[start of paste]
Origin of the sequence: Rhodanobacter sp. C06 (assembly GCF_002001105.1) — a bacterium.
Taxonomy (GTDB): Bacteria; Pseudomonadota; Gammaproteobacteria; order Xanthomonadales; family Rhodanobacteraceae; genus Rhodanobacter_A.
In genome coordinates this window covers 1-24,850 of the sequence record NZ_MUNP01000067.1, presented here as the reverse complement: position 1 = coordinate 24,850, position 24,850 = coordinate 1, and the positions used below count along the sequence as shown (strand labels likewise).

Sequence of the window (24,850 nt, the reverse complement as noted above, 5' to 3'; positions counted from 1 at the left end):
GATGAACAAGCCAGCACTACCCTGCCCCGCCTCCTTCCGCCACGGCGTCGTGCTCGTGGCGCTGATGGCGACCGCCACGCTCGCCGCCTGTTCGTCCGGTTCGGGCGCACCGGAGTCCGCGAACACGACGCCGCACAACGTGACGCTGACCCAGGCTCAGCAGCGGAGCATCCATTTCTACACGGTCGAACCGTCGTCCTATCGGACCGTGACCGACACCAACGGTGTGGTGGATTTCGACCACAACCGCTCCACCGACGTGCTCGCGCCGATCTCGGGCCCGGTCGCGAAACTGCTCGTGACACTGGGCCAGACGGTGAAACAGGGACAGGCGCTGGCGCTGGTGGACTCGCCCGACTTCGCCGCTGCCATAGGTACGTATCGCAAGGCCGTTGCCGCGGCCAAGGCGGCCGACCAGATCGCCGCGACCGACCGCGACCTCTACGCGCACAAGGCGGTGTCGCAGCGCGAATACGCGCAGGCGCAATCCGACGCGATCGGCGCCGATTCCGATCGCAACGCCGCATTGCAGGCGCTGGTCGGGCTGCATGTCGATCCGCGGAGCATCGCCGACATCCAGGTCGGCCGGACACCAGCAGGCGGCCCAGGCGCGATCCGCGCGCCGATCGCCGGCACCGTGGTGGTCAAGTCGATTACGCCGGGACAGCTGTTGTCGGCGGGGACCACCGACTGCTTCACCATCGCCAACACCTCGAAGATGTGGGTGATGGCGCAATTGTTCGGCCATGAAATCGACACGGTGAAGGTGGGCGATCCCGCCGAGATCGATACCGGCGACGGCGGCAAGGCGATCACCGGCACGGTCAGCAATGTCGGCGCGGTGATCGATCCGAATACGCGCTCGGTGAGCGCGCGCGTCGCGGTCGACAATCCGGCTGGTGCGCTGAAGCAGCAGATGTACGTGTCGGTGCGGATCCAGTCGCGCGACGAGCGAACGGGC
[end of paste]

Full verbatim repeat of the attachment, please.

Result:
Origin of the sequence: Rhodanobacter sp. C06 (assembly GCF_002001105.1) — a bacterium.
Taxonomy (GTDB): Bacteria; Pseudomonadota; Gammaproteobacteria; order Xanthomonadales; family Rhodanobacteraceae; genus Rhodanobacter_A.
In genome coordinates this window covers 1-24,850 of the sequence record NZ_MUNP01000067.1, presented here as the reverse complement: position 1 = coordinate 24,850, position 24,850 = coordinate 1, and the positions used below count along the sequence as shown (strand labels likewise).

Sequence of the window (24,850 nt, the reverse complement as noted above, 5' to 3'; positions counted from 1 at the left end):
GATGAACAAGCCAGCACTACCCTGCCCCGCCTCCTTCCGCCACGGCGTCGTGCTCGTGGCGCTGATGGCGACCGCCACGCTCGCCGCCTGTTCGTCCGGTTCGGGCGCACCGGAGTCCGCGAACACGACGCCGCACAACGTGACGCTGACCCAGGCTCAGCAGCGGAGCATCCATTTCTACACGGTCGAACCGTCGTCCTATCGGACCGTGACCGACACCAACGGTGTGGTGGATTTCGACCACAACCGCTCCACCGACGTGCTCGCGCCGATCTCGGGCCCGGTCGCGAAACTGCTCGTGACACTGGGCCAGACGGTGAAACAGGGACAGGCGCTGGCGCTGGTGGACTCGCCCGACTTCGCCGCTGCCATAGGTACGTATCGCAAGGCCGTTGCCGCGGCCAAGGCGGCCGACCAGATCGCCGCGACCGACCGCGACCTCTACGCGCACAAGGCGGTGTCGCAGCGCGAATACGCGCAGGCGCAATCCGACGCGATCGGCGCCGATTCCGATCGCAACGCCGCATTGCAGGCGCTGGTCGGGCTGCATGTCGATCCGCGGAGCATCGCCGACATCCAGGTCGGCCGGACACCAGCAGGCGGCCCAGGCGCGATCCGCGCGCCGATCGCCGGCACCGTGGTGGTCAAGTCGATTACGCCGGGACAGCTGTTGTCGGCGGGGACCACCGACTGCTTCACCATCGCCAACACCTCGAAGATGTGGGTGATGGCGCAATTGTTCGGCCATGAAATCGACACGGTGAAGGTGGGCGATCCCGCCGAGATCGATACCGGCGACGGCGGCAAGGCGATCACCGGCACGGTCAGCAATGTCGGCGCGGTGATCGATCCGAATACGCGCTCGGTGAGCGCGCGCGTCGCGGTCGACAATCCGGCTGGTGCGCTGAAGCAGCAGATGTACGTGTCGGTGCGGATCCAGTCGCGCGACGAGCGAACGGGC